The speech was not only heavy on government plans; it was also high on humour. Appealing to the opposition to work harmoniously together with government to achieve economic development, Museveni pointed out that in the past, his government had worked closely with Cecilia Ogwal, the Dokolo Woman MP, who is a staunch opposition figure. Ogwal's firm once supplied maize flour to the army.
"It is not Cissy Ogwal who made a deal with me. It is me as a manager who had to separate politics from the economy. I want her to succeed; if she is engaged in wealth creation, in job creation, even if she is against me politically, I don't mind. I can struggle with her politically. Meanwhile, her factory is providing jobs for Ugandans," Museveni said before Ogwal interjected that the grain processing factory had collapsed.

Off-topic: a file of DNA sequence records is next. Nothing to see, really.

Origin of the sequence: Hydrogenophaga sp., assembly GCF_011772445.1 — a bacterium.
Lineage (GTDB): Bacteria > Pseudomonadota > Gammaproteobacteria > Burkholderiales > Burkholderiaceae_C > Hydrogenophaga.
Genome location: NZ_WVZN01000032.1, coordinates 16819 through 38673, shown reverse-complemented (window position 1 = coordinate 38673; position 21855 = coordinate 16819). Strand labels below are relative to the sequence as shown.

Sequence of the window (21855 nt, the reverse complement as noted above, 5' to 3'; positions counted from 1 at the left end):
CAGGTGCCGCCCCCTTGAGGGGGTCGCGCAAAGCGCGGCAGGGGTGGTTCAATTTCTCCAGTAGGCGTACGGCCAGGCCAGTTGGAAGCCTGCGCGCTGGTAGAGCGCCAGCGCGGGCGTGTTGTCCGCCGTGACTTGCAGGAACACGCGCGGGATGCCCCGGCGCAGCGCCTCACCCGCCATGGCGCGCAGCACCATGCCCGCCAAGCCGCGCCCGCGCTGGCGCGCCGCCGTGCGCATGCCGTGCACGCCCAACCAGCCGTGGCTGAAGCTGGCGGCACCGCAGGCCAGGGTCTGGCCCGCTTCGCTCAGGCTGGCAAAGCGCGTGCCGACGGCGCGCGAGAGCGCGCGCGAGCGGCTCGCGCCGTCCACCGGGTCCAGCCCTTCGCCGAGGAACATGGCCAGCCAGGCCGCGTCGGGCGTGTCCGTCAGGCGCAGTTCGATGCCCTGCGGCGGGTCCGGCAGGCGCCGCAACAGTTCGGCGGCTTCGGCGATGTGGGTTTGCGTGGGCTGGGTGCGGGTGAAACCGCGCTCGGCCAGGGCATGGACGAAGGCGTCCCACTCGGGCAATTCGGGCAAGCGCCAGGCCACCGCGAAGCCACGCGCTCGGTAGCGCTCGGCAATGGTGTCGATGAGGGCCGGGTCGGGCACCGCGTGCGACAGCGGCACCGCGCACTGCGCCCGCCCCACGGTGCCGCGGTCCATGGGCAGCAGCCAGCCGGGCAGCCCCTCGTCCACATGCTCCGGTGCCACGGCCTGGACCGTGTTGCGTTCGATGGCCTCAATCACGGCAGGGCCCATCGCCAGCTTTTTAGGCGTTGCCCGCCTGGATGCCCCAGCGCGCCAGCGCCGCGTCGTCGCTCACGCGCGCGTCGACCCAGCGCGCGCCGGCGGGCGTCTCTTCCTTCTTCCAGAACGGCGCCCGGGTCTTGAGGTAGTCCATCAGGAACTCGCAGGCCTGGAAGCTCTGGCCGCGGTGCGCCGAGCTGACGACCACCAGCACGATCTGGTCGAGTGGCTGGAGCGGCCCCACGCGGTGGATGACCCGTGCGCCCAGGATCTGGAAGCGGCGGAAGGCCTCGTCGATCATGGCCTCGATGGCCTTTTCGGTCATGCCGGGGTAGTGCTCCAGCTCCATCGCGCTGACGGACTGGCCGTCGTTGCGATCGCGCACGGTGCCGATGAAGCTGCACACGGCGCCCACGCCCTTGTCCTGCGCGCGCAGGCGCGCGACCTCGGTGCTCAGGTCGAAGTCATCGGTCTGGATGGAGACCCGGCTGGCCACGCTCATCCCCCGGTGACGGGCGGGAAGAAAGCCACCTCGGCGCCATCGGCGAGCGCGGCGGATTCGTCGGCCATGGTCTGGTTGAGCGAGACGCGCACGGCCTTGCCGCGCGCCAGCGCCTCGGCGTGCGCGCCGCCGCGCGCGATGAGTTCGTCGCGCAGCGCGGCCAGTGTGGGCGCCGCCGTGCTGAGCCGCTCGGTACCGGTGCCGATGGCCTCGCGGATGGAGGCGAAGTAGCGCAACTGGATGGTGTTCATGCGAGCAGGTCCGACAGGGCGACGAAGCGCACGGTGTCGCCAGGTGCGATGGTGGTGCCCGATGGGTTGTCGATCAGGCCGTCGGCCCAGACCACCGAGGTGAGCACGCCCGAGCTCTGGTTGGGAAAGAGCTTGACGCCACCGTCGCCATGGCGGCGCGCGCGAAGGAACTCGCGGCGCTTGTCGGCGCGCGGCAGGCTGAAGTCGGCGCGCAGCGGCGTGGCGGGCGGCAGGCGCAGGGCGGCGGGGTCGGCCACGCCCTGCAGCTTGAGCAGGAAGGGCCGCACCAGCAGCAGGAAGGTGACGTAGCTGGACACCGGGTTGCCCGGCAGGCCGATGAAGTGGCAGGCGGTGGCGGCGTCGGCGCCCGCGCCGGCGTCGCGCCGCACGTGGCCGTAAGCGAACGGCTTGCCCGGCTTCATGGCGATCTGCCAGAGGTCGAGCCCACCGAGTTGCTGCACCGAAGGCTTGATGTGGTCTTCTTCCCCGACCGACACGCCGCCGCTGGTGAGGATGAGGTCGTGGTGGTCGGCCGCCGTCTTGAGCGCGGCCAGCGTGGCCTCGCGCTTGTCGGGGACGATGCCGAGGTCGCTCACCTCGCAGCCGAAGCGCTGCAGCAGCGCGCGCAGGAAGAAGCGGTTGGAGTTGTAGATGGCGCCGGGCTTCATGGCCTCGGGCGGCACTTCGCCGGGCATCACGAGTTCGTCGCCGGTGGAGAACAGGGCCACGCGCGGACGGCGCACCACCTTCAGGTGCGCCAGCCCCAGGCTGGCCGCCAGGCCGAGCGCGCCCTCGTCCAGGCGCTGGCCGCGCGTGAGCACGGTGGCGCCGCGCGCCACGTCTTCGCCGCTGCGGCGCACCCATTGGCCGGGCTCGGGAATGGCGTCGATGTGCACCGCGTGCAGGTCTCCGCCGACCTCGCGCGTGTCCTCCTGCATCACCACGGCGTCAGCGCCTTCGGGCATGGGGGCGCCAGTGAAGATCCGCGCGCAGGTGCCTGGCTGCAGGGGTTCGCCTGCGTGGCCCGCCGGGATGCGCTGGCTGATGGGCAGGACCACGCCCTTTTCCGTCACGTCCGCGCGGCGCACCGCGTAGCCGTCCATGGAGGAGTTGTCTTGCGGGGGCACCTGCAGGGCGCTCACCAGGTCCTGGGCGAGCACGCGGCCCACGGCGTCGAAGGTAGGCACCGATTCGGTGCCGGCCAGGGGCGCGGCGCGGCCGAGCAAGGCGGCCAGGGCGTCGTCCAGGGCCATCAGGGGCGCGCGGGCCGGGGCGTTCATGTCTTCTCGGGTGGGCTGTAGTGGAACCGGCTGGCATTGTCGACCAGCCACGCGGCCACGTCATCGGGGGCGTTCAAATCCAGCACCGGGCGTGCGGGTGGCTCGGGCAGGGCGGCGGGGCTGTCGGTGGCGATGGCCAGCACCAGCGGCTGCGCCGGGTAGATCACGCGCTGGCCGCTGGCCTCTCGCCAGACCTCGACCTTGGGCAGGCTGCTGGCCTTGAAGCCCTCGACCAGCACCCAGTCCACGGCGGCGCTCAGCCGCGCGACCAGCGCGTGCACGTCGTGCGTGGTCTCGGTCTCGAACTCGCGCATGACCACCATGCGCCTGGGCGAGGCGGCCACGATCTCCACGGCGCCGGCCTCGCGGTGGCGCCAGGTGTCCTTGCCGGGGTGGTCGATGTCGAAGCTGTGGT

Museveni then jokingly blamed her for being a bad manager and promised to bail her out.
"I will bail you out because when I bail out her factory... the factories don't belong to individuals. They belong to the country. If a factory makes $100 million a year, the owner may get only 15 per cent of this as profit. The rest goes back into the economy," Museveni said.
While he was willing to bail out Ogwal, Museveni bragged that he had accumulated his wealth without anyone bailing him out, in- cluding commercial banks. He told the MPs about the donations he had made to various youth groups around Kampala and Wakiso before the MPs asked to know the source of his money.
"Is it from loans?" an opposition MP inquired, to which Museveni was quick to respond;
"I am not a loan man. I deal with cash. If you go to the bank, you will not find that Museveni has a loan," he said.
This is when another MP cheekily wondered whether the president was using his salary to make the donations.
Museveni responded, "My salary is Shs 3.6m [but] I have cows...If you go to the IGG, you will see my wealth declaration."
Sensing that the MPs were not about to give up, Museveni referred them to his entitlement in the donations budget.